Over the roughly 10 years he’s been documenting wildfires, he’s seen them change. “Fires have become bigger and more intense,” said Edelson.

And ever since the 2015 Valley Fire destroyed Middletown, a small town in Northern California near Santa Rosa, blazes have been more likely to tear through inhabited areas, he’s noticed. “Almost every single year thereafter [there] has been a bigger fire with more damage and more destruction.” Those conflagrations leave wakes of destruction of both structures and life, which Edelson has witnessed firsthand.

“We go to the store, and I’m looking around imagining what things would look like on fire.”

After Edelson emerges from covering a blaze, it can take several days for him to feel normal again, he said. Sometimes even everyday events like grocery shopping with his wife can trigger fire flashbacks. “We go to the store, and I’m looking around imagining what things would look like on fire,” he said. “It still echoes in your mind.”

Edelson said he finds it helpful to process his experiences with other people who understand what he’s been through. “I have a core group of other photographers that cover fires,” he said. “We talk with each other a lot, and that’s incredibly therapeutic.”

Seeking support from others is a time-tested way of combating mental health issues, including those triggered by climate change. It’s therapeutic to be understood and validated, and communities can take on a variety of forms ranging from individuals bonded by a shared experience to strangers brought together by a support group. Irving often encourages her clients to seek out people who can relate to their experiences. “I have a growing list of support groups,” she said.

Beyond increasing social cohesion, people can boost their resilience to distress brought on by climate change in other ways. One technique is to develop a practice—otherwise known as a habit or a routine—that gives you strength, said Manning. That might be mediation or mindfulness or involvement in a faith-based community. Or it could be therapy, she added. The Climate Psychology Alliance maintains a directory of more than 100 mental health providers across the United States, Canada, and the United Kingdom who are committed to addressing mental health needs related to climate change.

Individuals can also help themselves and others by learning and practicing the tenets of psychological first aid. This interventionist strategy—designed to help people feel safe, calm, empowered, connected, and hopeful in the aftermath of a disaster—can help reduce the incidence of long-term mental health problems, research has shown [Birkhead and Vermeulen, 2018].

Preparing for the future can furthermore help individuals cope with climate change–related stress, said Manning. Reconfiguring a home to make it more weather and disaster resistant—raising it up on stilts to stave off flooding, for example—can be beneficial to mental health, she said.

But even relatively simple (and less expensive) steps help, too. Putting together a box of emergency supplies stocked with food and first aid items can make people feel more prepared and better able to face an uncertain future, said Manning. “People who do this kind of preparation work feel better and fare better.”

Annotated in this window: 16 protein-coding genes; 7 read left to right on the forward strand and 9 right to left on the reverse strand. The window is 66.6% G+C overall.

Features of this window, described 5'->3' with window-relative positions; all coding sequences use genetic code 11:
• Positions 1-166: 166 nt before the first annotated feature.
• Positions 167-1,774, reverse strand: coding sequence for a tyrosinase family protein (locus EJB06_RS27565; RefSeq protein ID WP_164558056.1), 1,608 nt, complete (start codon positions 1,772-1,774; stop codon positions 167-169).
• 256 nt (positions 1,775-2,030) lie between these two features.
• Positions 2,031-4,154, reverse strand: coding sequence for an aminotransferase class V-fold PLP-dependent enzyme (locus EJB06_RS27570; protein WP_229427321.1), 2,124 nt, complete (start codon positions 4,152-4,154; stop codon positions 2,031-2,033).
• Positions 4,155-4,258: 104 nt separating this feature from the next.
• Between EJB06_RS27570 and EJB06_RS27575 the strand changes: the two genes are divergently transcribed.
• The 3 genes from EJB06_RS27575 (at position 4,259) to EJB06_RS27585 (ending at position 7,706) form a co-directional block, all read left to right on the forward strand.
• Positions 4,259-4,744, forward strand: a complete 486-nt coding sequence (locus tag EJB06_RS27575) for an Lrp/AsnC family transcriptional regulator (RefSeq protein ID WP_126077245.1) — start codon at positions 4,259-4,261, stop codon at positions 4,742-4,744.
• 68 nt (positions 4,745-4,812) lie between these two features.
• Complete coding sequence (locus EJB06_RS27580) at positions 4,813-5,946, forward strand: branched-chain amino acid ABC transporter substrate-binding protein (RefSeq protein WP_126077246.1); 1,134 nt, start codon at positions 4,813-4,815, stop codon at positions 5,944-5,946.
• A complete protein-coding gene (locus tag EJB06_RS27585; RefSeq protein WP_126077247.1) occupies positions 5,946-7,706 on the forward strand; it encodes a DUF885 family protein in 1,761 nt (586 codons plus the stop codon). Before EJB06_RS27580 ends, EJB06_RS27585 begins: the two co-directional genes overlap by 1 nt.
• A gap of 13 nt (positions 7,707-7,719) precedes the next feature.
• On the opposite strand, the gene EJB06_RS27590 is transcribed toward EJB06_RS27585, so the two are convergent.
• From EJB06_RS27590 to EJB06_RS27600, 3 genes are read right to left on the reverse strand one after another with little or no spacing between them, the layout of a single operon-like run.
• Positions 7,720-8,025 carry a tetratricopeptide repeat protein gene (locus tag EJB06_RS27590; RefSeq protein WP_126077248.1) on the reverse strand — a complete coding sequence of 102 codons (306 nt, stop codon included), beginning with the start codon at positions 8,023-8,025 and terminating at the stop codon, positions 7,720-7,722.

Engaging in positive work that makes a difference is another proven method for bolstering climate change–related resilience: When people help others, their own well-being increases. That’s been shown time and time again, in communities ranging from individuals affected by hurricanes [Spialek et al., 2019] to people affected by flooding [Woodhall-Melnik and Grogan, 2019].

Climate change is altering our lives in fundamental ways, and it’s daunting to think about the environmental and societal shifts that will transpire. But emotional resilience to the effects of climate change can be honed, albeit with dedication and effort.

Perhaps conversations around health—both physical and mental—might be a key to helping people honestly face climate change, said Abadi. “I noticed that when we talk about health, people actually listen,” she said. “Health is the best communication pathway about climate change.”

References

American Psychological Association (2020), Majority of US adults believe climate change is most important issue today, www.apa.org/news/press/releases/2020/02/climate-change.html.

Banks, D. M., and C. F. Weems (2014), Family and peer social support and their links to psychological distress among hurricane-exposed minority youth, Am. J. Orthopsychiatry, 84(4), 341–352, https://doi.org/10.1037/ort0000006.

Belova, A., et al. (2022), Projecting the suicide burden of climate change in the United States, Geohealth, 6, e2021GH000580, https://doi.org/10.1029/2021GH000580.

Birkhead, G. S., and K. Vermeulen (2018), Sustainability of psychological first aid training for the disaster response workforce, Am. J. Public Health, 108, S381–S382l, https://doi.org/10.2105/AJPH.2018.304643.

Cunsolo, A., and N. R. Ellis (2018), Ecological grief as a mental health response to climate change-related loss, Nature Clim. Change, 8, 275–281, https://doi.org/10.1038/s41558-018-0092-2.

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Horney, J. A., et al. (2020), The impact of natural disasters on suicide in the United States, 2003–2015, Crisis, 42, 328–334, https://doi.org/10.1027/0227-5910/a000723.

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Author Information

Katherine Kornei (@KatherineKornei), Science Writer

Citation: Kornei, K. (2023), The mental toll of climate change, Eos, 104, https://doi.org/10.1029/2023EO230164. Published on 24 April 2023.